Co-op in Trials of Azra is simple and easy to initiate. At any point in the game a second local player can press enter to join in. When Sam takes control of an enemy, bam, it's player two's time to shine. Your co-op friend has complete control of the game at this point, so much so that the camera even follows them around. A key difference is that you can still move Sam while the possessed enemy is active, cutting out a lot of the back and forth found in single player. Co-op simplifies many of the puzzles and just makes the whole thing more seamless.
True, expansive cooperation is a little inconvenient in Trials of Azra, however. The camera sticks with whoever is in control of the enemy until they press a button to give up control. When the camera scrolls away, Sam gets a tiny window in the corner of the screen that shows his immediate surroundings. It's not much, just enough to let you step on a switch or hop up a few platforms. Even though Sam can move, he really shouldn't, since his death means the end of the level. This puts a huge cap on multiplayer and prevents much exploration or timing-based puzzles. Most levels don't require true split screen, though, so this small window mechanic is enough to get the job done.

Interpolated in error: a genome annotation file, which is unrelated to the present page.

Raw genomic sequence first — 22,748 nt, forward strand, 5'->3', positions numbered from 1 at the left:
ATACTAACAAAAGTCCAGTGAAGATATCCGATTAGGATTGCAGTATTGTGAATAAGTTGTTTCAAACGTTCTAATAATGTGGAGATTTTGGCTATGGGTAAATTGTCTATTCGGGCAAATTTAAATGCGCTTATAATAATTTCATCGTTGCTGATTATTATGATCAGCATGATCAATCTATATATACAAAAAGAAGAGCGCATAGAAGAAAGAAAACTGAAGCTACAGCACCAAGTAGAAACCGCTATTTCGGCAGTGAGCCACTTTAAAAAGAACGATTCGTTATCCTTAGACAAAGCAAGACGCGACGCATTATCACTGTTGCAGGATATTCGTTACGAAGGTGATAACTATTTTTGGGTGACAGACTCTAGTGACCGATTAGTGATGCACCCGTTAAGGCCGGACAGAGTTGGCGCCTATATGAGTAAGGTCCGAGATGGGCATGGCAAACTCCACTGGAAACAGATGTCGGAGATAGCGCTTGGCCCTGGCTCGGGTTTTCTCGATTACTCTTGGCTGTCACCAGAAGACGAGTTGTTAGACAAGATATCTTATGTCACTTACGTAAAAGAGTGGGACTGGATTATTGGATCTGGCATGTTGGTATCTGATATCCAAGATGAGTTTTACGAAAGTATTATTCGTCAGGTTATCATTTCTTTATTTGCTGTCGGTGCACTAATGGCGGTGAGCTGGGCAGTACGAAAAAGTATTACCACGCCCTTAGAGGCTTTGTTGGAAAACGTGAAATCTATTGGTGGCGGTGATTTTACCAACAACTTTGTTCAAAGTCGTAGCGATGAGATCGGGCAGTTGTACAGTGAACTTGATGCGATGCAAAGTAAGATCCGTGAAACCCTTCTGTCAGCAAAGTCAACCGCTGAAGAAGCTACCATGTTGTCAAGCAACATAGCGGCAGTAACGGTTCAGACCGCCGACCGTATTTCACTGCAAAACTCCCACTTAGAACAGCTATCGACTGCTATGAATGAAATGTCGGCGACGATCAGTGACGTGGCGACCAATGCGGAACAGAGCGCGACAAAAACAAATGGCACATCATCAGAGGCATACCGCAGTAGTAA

The puzzles in Trials of Azra tend to work themselves out, making this more of a platform puzzle game than the reverse. Once you get the layout of a level it's pretty easy to see what needs to be done. Getting enemy bodies in place and pulling off the solution is another story, one that can lead to a little frustration thanks to the game's less-than-precise control scheme. When you do mess up, a quick level reset puts things back in the right place, letting you try again without losing too much progress.
Trials of Azra is the sort of indie game that sits right on the edge of novelty. Everything about it just works, there's no painfully missing feature or obviously broken mechanics, but no wildly innovative must-try gimmicks to catch your attention, either. The puzzles are well thought out, and co-op is serviceable if a bit on the simple side. You'll keep coming back to the game over the course of a few days or weeks, completing a handful of levels at a time, slowly making progress towards the end. Enjoyable on your own, a bit better with a friend, and all around a puzzle platformer worth playing.
The Co-Op Experience: Two local players control the main character and possessed enemies.
Co-Optimus game reviews focus on the cooperative experience of a game, our final score graphic represents this experience along with an average score for the game overall. For an explanation of our scores please check our Review Score Explanation Guide.